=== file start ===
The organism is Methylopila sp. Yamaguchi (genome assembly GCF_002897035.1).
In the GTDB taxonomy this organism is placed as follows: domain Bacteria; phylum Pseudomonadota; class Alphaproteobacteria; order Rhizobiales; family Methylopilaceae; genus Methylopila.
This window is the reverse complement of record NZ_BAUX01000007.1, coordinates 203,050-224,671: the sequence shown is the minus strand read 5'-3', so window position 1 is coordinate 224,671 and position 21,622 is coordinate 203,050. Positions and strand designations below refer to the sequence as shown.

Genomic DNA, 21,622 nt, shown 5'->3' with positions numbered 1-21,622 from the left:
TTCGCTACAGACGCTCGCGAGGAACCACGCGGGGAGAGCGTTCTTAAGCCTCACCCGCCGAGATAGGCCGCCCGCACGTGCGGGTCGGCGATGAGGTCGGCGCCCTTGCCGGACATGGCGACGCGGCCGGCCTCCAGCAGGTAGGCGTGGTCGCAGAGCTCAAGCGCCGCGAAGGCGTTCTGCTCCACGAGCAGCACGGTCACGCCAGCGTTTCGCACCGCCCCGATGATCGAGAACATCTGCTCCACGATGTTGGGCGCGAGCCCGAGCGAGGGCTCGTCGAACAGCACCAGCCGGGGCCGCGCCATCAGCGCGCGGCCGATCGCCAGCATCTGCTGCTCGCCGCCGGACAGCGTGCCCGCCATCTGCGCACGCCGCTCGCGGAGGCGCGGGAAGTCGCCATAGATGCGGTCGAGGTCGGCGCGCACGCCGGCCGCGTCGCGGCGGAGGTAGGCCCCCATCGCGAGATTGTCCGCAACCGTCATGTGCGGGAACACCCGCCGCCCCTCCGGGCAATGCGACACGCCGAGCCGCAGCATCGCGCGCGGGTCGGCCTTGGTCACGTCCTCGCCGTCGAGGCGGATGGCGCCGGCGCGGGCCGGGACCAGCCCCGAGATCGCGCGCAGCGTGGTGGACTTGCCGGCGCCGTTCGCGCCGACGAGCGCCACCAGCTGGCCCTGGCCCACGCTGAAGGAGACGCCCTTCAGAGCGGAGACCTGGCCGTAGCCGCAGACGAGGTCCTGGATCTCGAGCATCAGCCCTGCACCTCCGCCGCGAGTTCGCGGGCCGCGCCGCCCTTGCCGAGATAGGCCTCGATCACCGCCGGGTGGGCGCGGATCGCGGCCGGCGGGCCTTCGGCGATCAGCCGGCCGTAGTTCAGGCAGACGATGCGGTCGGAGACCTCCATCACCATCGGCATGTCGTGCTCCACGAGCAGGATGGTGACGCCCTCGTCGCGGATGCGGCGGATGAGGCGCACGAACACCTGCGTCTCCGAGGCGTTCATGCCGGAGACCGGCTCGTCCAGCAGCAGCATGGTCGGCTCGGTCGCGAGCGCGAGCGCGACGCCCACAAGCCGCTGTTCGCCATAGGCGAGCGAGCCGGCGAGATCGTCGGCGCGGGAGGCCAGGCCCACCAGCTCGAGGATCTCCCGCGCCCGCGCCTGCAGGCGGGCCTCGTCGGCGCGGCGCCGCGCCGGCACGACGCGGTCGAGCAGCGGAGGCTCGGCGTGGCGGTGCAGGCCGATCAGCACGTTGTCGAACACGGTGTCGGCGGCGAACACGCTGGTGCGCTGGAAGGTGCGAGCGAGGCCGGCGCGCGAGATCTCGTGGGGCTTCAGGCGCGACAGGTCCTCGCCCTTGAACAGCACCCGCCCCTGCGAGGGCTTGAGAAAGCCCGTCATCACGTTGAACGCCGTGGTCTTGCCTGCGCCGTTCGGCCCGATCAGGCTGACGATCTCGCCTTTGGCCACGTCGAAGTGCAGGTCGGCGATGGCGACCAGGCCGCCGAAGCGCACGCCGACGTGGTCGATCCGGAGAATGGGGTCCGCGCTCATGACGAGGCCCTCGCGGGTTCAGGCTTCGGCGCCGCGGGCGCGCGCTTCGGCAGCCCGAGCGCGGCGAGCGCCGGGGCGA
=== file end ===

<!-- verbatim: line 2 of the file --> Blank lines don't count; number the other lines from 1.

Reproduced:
In the GTDB taxonomy this organism is placed as follows: domain Bacteria; phylum Pseudomonadota; class Alphaproteobacteria; order Rhizobiales; family Methylopilaceae; genus Methylopila.